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Cover copy for new Indiana University book: “Hazing: Destroying Young Lives”

When does becoming part of the team go too far?

For decades, young men and women endured degrading and dangerous rituals in order to join sororities and fraternities while college administrators blindly accepted their consequences. In recent years, these practices have spilled over into the mainstream, polluting military organizations, sports teams, and even secondary schools. In Hazing: Destroying Young Lives, Hank Nuwer assembles an extraordinary cast of analysts to catalog the evolution of this dangerous practice, from the first hazing death at Cornell University in 1873 to present day tragedies. This hard-hitting compilation addresses the numerous, significant, and often overlooked impacts of hazing, including sexual exploitation, mental distress, depression, and even suicide.

Hazing: Destroying Young Lives  is a compelling look at how universities, the military, and other social groups can learn from past mistakes and protect their members going forward.

By Hank Nuwer

Journalist Hank Nuwer is the Alaska author of Hazing: Destroying Young Lives; Broken Pledges: The Deadly Rite of Hazing, High School Hazing, Wrongs of Passage and The Hazing Reader. He has written articles or columns on hazing for the Sunday Times of India, Toronto Globe & Mail, Harper's Magazine, Orlando Sentinel, The Chronicle of Higher Education and the New York Times Sunday Magazine. His current book is Hazing: Destroying Young Lives from Indiana University Press. He is married to Malgorzata Wroblewska Nuwer of Warsaw, Poland and Fairbanks, Alaska. Nuwer is a former columnist for the Greenville (Ohio)Early Bird and former managing editor of the Fairbanks Daily News-Miner in Alaska.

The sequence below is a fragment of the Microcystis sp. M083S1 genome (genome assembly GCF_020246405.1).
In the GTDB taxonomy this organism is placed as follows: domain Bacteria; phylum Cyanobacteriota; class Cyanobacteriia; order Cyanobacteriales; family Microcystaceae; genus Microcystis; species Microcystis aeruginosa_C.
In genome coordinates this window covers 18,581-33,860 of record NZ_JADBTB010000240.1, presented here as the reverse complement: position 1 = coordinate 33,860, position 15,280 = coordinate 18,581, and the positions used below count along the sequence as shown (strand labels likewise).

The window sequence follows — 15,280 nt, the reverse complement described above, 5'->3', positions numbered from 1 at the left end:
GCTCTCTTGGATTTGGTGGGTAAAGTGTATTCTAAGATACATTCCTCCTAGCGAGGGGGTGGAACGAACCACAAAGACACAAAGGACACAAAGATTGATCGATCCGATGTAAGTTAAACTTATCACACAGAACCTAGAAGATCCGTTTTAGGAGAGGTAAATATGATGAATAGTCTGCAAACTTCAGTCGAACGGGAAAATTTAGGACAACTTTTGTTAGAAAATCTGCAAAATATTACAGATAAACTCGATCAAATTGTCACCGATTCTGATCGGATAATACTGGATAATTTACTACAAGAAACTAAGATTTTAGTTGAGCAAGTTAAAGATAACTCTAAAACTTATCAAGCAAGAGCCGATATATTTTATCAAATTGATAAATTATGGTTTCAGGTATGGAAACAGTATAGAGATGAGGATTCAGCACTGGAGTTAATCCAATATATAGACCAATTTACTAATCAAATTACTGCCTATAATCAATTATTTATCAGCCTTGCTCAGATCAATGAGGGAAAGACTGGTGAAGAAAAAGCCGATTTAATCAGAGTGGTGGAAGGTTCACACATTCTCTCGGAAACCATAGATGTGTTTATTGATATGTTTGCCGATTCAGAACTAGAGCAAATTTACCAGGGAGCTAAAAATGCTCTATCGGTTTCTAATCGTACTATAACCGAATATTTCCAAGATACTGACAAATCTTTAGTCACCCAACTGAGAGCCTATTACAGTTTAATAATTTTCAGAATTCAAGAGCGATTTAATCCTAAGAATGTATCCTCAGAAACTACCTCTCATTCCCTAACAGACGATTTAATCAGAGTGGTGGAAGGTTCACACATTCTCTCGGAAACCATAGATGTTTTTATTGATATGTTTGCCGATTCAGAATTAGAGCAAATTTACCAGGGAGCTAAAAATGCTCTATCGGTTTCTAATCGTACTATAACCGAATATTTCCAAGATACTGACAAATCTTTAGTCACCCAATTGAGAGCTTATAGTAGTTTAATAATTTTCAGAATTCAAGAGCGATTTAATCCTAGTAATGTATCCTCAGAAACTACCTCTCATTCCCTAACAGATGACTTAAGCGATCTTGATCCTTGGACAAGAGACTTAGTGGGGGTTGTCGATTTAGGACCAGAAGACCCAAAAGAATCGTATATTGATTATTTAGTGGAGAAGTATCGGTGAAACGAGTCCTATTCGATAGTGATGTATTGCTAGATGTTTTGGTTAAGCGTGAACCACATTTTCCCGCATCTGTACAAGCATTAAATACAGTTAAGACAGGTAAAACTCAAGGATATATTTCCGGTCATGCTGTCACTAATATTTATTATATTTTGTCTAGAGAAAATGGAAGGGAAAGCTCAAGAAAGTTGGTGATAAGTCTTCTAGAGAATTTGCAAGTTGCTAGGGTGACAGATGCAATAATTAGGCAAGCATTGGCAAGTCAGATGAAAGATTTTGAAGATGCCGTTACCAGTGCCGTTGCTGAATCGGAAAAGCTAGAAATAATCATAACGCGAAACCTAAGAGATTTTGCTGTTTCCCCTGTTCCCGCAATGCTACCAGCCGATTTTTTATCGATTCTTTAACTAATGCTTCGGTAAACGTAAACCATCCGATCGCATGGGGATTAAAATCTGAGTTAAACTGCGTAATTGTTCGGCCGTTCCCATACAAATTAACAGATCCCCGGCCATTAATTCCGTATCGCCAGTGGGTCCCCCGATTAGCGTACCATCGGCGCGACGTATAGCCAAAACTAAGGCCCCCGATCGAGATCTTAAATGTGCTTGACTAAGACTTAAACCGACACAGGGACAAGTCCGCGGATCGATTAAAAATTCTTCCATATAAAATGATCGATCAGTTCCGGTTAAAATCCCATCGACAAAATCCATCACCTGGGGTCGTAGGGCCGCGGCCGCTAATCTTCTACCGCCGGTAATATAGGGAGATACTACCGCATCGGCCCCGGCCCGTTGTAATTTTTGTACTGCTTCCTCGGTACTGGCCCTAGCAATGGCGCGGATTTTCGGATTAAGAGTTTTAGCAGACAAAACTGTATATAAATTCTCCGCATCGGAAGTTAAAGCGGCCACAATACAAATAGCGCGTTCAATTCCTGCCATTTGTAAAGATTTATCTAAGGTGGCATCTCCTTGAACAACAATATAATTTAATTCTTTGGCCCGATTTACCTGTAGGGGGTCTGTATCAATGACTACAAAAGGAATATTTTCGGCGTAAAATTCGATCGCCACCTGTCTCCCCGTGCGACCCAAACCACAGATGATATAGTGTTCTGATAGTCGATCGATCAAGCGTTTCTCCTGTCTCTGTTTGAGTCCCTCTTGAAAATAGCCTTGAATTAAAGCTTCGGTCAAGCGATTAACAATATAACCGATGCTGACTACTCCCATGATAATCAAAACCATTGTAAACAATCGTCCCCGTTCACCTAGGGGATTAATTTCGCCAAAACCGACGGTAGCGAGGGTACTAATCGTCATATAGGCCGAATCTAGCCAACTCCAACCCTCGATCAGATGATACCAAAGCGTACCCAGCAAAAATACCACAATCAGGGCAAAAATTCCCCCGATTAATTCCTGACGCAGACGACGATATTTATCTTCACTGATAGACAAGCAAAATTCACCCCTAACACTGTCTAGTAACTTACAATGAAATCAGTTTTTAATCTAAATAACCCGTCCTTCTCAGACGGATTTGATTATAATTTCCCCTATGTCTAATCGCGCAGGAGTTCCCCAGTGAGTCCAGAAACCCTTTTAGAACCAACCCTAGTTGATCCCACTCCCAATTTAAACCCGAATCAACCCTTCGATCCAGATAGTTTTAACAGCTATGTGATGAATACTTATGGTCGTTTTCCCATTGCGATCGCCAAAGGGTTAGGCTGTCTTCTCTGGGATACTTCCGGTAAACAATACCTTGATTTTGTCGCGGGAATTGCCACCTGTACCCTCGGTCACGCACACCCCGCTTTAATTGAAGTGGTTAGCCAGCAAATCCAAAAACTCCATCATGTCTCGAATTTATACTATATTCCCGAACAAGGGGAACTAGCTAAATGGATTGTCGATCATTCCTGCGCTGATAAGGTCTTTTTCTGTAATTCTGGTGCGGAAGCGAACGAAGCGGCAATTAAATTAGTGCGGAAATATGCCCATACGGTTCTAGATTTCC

Nuwer was named the Ohio Society of Professional Journalists columnist of the year in 2021 for his “After Darke” column in the Early Bird. He also won third place for the column in 2022 from the Indiana chapter of the Society of Professional Journalists. He and his wife Gosia, recently of Union City, Ind., have owned 20 acres in Alaska for many years. “The move is a sort-of coming home for us,” said Nuwer. As a journalist, he’s written about the Alaskan Iditarod sled-dog race and other Alaska topics. Read his musings in his blog at Real Alaska Daily--http://realalaskadaily.com and in his weekly column "Far from Randolph" in the Winchester Star-Gazette of Randolph County, Indiana.

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